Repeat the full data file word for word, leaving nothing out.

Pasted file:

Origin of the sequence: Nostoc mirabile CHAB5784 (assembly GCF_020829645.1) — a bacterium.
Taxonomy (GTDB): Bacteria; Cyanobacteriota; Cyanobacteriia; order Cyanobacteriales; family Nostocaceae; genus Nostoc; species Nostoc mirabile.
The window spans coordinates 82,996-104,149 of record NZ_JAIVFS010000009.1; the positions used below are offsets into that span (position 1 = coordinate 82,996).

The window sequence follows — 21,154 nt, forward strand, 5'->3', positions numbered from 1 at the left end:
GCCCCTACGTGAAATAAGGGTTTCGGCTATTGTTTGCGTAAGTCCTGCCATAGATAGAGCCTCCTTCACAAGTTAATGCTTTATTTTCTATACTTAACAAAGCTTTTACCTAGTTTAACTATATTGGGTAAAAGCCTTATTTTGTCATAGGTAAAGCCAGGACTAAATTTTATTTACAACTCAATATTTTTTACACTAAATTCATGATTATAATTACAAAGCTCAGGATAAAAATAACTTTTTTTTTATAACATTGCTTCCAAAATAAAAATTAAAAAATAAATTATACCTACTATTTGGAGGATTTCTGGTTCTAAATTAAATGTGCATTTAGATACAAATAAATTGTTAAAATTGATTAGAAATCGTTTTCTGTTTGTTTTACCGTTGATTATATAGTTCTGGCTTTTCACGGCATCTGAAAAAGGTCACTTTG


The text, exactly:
Origin of the sequence: Nostoc mirabile CHAB5784 (assembly GCF_020829645.1) — a bacterium.
Taxonomy (GTDB): Bacteria; Cyanobacteriota; Cyanobacteriia; order Cyanobacteriales; family Nostocaceae; genus Nostoc; species Nostoc mirabile.
The window spans coordinates 82,996-104,149 of record NZ_JAIVFS010000009.1; the positions used below are offsets into that span (position 1 = coordinate 82,996).

The window sequence follows — 21,154 nt, forward strand, 5'->3', positions numbered from 1 at the left end:
GCCCCTACGTGAAATAAGGGTTTCGGCTATTGTTTGCGTAAGTCCTGCCATAGATAGAGCCTCCTTCACAAGTTAATGCTTTATTTTCTATACTTAACAAAGCTTTTACCTAGTTTAACTATATTGGGTAAAAGCCTTATTTTGTCATAGGTAAAGCCAGGACTAAATTTTATTTACAACTCAATATTTTTTACACTAAATTCATGATTATAATTACAAAGCTCAGGATAAAAATAACTTTTTTTTTATAACATTGCTTCCAAAATAAAAATTAAAAAATAAATTATACCTACTATTTGGAGGATTTCTGGTTCTAAATTAAATGTGCATTTAGATACAAATAAATTGTTAAAATTGATTAGAAATCGTTTTCTGTTTGTTTTACCGTTGATTATATAGTTCTGGCTTTTCACGGCATCTGAAAAAGGTCACTTTG